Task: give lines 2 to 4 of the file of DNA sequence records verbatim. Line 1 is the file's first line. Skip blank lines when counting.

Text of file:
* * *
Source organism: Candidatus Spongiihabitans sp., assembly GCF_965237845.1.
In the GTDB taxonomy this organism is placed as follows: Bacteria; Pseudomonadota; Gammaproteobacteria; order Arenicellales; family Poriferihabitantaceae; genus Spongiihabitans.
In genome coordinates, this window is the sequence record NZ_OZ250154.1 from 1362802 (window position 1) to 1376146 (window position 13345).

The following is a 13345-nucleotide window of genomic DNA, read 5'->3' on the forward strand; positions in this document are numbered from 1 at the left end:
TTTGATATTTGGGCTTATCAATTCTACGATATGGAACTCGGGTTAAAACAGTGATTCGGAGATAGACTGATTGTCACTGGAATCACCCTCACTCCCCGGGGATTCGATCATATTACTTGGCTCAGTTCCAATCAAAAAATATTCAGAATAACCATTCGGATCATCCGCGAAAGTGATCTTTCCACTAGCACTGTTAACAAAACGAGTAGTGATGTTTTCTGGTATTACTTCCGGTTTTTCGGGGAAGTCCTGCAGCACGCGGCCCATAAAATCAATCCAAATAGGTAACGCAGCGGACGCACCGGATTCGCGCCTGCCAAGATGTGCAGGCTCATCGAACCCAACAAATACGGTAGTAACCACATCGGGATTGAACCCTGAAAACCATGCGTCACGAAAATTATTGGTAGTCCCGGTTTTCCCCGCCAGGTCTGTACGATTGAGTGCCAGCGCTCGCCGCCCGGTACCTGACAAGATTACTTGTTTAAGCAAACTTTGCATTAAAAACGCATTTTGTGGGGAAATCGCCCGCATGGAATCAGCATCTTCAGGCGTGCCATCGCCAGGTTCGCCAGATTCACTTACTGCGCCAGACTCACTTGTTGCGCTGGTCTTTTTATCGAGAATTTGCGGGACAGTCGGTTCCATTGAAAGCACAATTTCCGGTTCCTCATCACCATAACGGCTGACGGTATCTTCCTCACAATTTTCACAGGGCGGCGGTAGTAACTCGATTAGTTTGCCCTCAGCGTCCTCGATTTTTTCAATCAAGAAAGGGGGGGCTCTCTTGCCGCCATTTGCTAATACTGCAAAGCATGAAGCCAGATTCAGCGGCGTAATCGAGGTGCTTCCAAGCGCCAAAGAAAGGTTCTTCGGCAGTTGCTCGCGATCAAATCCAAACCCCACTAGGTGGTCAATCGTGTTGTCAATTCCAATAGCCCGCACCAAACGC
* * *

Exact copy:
In the GTDB taxonomy this organism is placed as follows: Bacteria; Pseudomonadota; Gammaproteobacteria; order Arenicellales; family Poriferihabitantaceae; genus Spongiihabitans.
In genome coordinates, this window is the sequence record NZ_OZ250154.1 from 1362802 (window position 1) to 1376146 (window position 13345).

The following is a 13345-nucleotide window of genomic DNA, read 5'->3' on the forward strand; positions in this document are numbered from 1 at the left end: